UT, KAT Help Knox Students Focus on Environment With Art Contest

Murals by Bailey Lawlor, from top, Taylor Jenkins and Hannah Allen will be shown on or inside KAT buses and trolleys as part of an art contest celebrating the environmental impact of public transportation. Lawlor and Allen attend Powell High School, while Jenkins is a Bearden High School student.

Murals by Bailey Lawlor, from top, Taylor Jenkins and Hannah Allen will be shown on or inside KAT buses and trolleys as part of an art contest celebrating the environmental impact of public transportation. Lawlor and Allen attend Powell High School, while Jenkins is a Bearden High School student.

You might notice a colorful change to Knoxville Area Transit buses thanks to some artistic Knox County high-schoolers and UT’s Center for Transportation Research.

The center and KAT recently held a contest for students to enter their best drawings and designs for potential use on buses and trolleys throughout town.

“We wanted to create art in some highly visible ways that helped promote public transit and the environmental benefit that increased ridership brings,” said DeAnna Flinchum, a research director with the center.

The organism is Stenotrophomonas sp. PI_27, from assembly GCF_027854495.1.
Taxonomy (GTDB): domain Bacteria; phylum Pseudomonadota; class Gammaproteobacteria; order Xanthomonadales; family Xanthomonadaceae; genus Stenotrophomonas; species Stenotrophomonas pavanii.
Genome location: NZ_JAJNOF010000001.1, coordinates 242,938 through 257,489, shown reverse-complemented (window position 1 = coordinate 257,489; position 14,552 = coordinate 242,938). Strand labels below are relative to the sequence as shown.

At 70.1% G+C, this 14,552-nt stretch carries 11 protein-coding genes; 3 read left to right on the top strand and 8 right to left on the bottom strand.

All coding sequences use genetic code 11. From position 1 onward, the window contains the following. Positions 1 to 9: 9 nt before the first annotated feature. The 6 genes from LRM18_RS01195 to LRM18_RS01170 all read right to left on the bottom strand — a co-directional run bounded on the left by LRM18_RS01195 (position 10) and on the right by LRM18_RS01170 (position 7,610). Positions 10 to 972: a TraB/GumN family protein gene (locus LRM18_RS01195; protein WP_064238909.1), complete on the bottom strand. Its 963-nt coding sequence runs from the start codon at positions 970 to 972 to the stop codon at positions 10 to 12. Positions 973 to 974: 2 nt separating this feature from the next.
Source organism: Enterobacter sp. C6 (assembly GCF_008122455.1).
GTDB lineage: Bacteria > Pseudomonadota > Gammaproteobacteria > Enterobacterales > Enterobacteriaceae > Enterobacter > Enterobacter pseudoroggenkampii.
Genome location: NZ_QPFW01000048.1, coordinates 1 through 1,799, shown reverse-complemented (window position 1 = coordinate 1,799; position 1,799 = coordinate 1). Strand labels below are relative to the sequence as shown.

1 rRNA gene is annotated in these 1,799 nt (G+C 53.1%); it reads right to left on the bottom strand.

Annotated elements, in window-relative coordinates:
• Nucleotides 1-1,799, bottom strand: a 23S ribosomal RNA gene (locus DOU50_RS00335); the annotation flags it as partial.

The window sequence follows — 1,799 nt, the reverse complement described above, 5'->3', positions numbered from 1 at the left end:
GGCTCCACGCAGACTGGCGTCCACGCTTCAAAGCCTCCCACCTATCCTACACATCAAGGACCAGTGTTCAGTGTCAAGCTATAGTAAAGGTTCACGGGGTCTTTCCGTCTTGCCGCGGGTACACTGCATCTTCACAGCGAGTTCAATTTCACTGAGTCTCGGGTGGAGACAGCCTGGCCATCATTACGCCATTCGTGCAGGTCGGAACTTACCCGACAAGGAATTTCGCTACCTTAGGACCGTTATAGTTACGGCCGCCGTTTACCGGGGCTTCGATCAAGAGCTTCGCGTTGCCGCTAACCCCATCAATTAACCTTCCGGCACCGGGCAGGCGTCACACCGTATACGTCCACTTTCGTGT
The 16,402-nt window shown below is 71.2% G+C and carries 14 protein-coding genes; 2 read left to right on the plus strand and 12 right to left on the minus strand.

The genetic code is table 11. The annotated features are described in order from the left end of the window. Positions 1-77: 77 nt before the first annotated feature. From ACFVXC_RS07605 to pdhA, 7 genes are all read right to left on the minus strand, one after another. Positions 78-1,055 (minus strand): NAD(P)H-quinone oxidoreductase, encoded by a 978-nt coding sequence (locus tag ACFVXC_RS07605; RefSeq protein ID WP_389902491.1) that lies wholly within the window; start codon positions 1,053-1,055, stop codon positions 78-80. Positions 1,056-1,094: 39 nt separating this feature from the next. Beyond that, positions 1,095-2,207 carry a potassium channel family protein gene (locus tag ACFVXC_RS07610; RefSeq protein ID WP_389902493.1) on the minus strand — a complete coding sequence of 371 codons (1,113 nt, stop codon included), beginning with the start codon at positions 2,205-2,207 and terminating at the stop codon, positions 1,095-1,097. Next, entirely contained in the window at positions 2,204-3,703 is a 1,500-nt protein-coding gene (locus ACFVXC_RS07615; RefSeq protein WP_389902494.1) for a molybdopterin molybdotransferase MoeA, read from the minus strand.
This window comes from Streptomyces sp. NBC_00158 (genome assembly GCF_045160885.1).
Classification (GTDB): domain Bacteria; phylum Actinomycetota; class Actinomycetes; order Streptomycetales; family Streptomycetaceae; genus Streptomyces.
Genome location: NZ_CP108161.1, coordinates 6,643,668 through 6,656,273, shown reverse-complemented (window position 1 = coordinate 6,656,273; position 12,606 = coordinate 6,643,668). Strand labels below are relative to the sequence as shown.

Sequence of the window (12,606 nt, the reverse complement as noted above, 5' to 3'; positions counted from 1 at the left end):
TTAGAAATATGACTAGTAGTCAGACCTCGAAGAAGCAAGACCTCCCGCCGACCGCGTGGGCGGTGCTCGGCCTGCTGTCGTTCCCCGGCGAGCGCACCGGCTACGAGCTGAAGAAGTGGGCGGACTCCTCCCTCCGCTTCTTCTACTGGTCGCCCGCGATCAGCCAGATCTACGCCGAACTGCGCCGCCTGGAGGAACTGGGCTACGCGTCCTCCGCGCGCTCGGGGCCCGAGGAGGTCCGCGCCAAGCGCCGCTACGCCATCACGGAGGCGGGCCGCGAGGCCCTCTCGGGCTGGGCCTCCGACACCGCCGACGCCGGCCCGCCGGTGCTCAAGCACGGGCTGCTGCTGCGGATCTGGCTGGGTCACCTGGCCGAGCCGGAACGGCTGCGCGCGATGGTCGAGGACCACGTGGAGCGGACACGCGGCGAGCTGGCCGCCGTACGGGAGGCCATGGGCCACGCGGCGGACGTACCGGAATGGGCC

Sponsored in part by the Federal Transit Administration (FTA), the winners were Bailey Lawlor, of Powell High School; Taylor Jenkins, of Bearden High School; and Hannah Allen, also of Powell.

As first-place winner, Lawlor’s art will be displayed on the sides of forty buses and trolleys, while art from Jenkins and Allen, who finished second and third, respectively, will be shown inside eighty vehicles.

“This is part of an overall grant program to encourage young people to be aware of and consider careers in transit, part of which is to start educating students on the benefits of transit to a city and to an individual,” said KAT Director of Communications and Service Development Belinda Woodiel-Brill.

“I really have to give UT the credit, as it was their proposal that made this happen.”

Woodiel-Brill explained the art contest was intended to take their slogan—”Ride for Change”—and have students think about the benefits of public transportation and translate them into art.

She said that change could come in many forms, from monetary costs of taking transit versus owning a vehicle to the environmental impacts involved.

In addition to having the winners’ works of art displayed, students also received gift cards for their efforts.

CONTACT:

David Goddard (865-974-0683, david.goddard@utk.edu)